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    The ankyrins comprise a family of proteins serving as components of the membrane cytoskeleton, and participate in a diverse set of associations with multiple binding partners including the cytoplasmic domains of transporters, ion channels, some classes of receptors, and cell adhesion proteins. Moreover, evidence is accumulating that ankyrin participates in defining functionally distinct subcellular regions. The complex functional and structural roles of ankyrins indicate they are likely to play essential roles in the pathology of traumatic axonal injury. The current study examined changes in ankyrin-G expression following a moderate central fluid percussion injury administered to adult rats. At 1d, 3d, and 7d postinjury (or following a sham control injury), protein levels of ankyrin-G in the corpus callosum and cerebral cortex were assessed using Western Blot analysis. Three immunopositive bands were identified in both brain regions as 220,212, and 75 kD forms of ankyrin-G. Time-dependent changes in ankyrin-G were observed in the corpus callosum. At 1d injury-induced elevations were observed in the callosal 220 kD (+147% relative to sham levels) and in the 212 kD (+73%) forms of ankyrin-G, but in both cases the expression decreased to control levels by 3d and 7d. In contrast, the 75 kD form showed moderate increases at 1d postinjury, but was significantly below control levels at 3d (-54%) and at 7d (-41%). Ankyrin-G expression in the cerebral cortex was only slightly affected by the injury, with a significant decrease in the `220 kD form occurring between 1d and 3d. These data suggest that the 220 and 212 kD changes probably represent postinjury proteolytic fragments derived from intact ankyrin-G isoforms of 480 andor 270 kD, while the 75 kD effects are likely breakdown products of intact 190 kD ankyrin-G. These results were discussed as they relate to prior findings of differential vulnerabilities of callosal myelinated and unmyelinated axons to injury. In this context, the 220,212 kD changes may reflect pathology within myelinated axons, and alterations to the 75 kD form may reflect more persistent pathology affecting unmyelinated callosal fibers

    Dysfunction in the ╬▓II Spectrin-Dependent Cytoskeleton Underlies Human Arrhythmia.

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    Background: The cardiac cytoskeleton plays key roles in maintaining myocyte structural integrity in health and disease. In fact, human mutations in cardiac cytoskeletal elements are tightly linked with cardiac pathologies including myopathies, aortopathies, and dystrophies. Conversely, the link between cytoskeletal protein dysfunction in cardiac electrical activity is not well understood, and often overlooked in the cardiac arrhythmia field. Methods and Results: Here, we uncover a new mechanism for the regulation of cardiac membrane excitability. We report that ╬▓II spectrin, an actin-associated molecule, is essential for the post-translational targeting and localization of critical membrane proteins in heart. ╬▓II spectrin recruits ankyrin-B to the cardiac dyad, and a novel human mutation in the ankyrin-B gene disrupts the ankyrin-B/╬▓II spectrin interaction leading to severe human arrhythmia phenotypes. Mice lacking cardiac ╬▓II spectrin display lethal arrhythmias, aberrant electrical and calcium handling phenotypes, and abnormal expression/localization of cardiac membrane proteins. Mechanistically, ╬▓II spectrin regulates the localization of cytoskeletal and plasma membrane/sarcoplasmic reticulum protein complexes that include the Na/Ca exchanger, RyR2, ankyrin-B, actin, and ╬▒II spectrin. Finally, we observe accelerated heart failure phenotypes in ╬▓II spectrin-deficient mice. Conclusions: Our findings identify ╬▓II spectrin as critical for normal myocyte electrical activity, link this molecule to human disease, and provide new insight into the mechanisms underlying cardiac myocyte biology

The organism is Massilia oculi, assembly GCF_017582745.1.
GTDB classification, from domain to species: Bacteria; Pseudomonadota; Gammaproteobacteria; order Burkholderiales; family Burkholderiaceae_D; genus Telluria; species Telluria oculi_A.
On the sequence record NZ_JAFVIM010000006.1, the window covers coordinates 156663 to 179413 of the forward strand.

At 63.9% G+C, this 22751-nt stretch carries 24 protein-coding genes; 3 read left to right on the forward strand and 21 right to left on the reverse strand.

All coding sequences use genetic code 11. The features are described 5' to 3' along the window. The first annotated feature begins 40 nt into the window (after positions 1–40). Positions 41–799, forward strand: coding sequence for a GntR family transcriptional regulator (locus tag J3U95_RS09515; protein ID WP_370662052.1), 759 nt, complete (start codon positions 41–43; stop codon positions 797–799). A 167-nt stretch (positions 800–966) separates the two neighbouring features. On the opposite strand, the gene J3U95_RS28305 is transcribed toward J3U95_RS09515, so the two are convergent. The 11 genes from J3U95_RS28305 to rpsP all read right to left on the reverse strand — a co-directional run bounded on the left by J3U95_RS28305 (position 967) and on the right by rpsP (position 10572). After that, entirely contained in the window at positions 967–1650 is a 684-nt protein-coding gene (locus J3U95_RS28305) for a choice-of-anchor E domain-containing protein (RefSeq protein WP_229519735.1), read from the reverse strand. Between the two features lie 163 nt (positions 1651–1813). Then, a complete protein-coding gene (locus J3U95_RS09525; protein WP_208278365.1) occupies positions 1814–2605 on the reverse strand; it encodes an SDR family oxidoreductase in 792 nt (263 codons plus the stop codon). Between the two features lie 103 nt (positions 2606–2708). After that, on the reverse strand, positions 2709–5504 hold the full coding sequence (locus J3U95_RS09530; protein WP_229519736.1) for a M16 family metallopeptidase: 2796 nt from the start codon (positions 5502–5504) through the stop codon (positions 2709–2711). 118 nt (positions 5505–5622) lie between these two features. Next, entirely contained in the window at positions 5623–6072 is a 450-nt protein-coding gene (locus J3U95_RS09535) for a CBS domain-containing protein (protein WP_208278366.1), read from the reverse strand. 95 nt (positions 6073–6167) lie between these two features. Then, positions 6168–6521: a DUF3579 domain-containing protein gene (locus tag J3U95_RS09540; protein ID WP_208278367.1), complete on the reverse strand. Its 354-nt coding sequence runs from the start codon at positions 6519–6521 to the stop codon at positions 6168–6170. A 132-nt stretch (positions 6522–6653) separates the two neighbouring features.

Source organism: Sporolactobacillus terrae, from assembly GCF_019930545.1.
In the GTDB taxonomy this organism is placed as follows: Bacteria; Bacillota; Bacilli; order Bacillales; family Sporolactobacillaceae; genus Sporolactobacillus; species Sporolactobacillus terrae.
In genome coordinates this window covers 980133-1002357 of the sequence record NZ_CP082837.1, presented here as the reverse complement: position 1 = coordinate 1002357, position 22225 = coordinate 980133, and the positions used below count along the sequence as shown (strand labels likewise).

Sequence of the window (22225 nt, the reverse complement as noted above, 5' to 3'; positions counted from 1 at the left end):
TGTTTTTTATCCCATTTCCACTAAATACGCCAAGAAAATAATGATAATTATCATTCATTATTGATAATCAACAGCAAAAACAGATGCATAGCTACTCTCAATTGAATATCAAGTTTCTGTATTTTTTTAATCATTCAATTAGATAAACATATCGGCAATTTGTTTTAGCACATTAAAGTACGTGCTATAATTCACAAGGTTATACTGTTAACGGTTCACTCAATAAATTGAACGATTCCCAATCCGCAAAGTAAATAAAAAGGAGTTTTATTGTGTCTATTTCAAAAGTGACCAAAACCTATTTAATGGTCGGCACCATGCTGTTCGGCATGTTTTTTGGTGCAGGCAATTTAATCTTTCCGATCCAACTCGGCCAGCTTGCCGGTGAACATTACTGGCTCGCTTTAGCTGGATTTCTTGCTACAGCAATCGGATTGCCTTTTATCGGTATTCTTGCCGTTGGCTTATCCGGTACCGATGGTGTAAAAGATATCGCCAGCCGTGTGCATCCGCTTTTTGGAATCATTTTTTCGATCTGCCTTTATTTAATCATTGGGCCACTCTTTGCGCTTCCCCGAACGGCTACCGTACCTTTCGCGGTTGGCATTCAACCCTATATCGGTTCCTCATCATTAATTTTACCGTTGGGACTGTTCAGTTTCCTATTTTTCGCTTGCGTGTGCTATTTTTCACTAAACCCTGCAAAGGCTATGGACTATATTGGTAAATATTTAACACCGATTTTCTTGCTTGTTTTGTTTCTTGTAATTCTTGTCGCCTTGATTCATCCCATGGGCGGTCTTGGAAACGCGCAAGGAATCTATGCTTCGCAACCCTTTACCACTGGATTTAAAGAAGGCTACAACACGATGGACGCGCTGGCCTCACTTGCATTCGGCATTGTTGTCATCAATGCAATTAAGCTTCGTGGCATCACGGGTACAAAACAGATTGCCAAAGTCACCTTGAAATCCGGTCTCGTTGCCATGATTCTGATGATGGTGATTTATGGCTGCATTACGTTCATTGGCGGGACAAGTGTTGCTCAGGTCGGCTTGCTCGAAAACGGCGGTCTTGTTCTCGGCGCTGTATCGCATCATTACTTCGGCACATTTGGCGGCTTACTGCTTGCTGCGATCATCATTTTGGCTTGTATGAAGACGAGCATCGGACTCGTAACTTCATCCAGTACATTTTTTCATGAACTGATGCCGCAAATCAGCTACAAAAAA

Protease inhibitors-based therapy induces acquired spherocytic-like anemia and ineffective erythropoiesis in chronic HCV patients

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    Background & Aims: The addition of protease inhibitors, boceprevir (BOC)or telaprevir (TRV), to peg-interferon and ribavirin (PR) increases the incidenceof anaemia in patients with chronic hepatitis C virus (HCV) infection.Although genetic variants in inosine triphosphatase (ITPA) gene have beenlinked to the haemolytic anaemia induced by PR, the mechanism sustainingsevere anaemia during triple therapy is still unknown. This study aims to elucidatethe molecular mechanisms underlying anaemia in chronic HCVpatients with combined therapy. Methods: We studied 59 patients withchronic HCV genotype-1: 29 treated with TRV/PR and 30 with BOC/PR. Weevaluated biochemical and haematological parameters, red cell index at baseline,4, 12, 16 and 24 weeks of treatment; in a subgroup, we performed functionalstudies: osmotic fragility, red cell membrane protein separation, massspectrometry analysis, quantification of erythroid microparticles release.IL28B and ITPA polymorphisms were also evaluated. Results: We foundearly acute normochromic normocytic haemolytic anaemia (4\u20138 weeks) followedby a late macrocytic hypo-regenerative anaemia with inappropriatelow reticulocyte count (12\u201324 weeks). Studies on red cells revealed: (i) presenceof spherocytes; (ii) increased osmotic fragility; (iii) abnormalities in redcell membrane protein composition; (iv) reduced membrane-cytoskeletonstability; (v) increased release of erythroid microparticles. ITPA polymorphismsimpacted only the early phase of anaemia. Conclusions: The bimodalpattern of anaemia in chronic HCV patients on triple therapy might bebecause of acquired spherocytic-like anaemia in the early phase, followed byhyporegenerative anaemia, most likely related to the combined effects of PRand TRV or BOC on erythropoiesis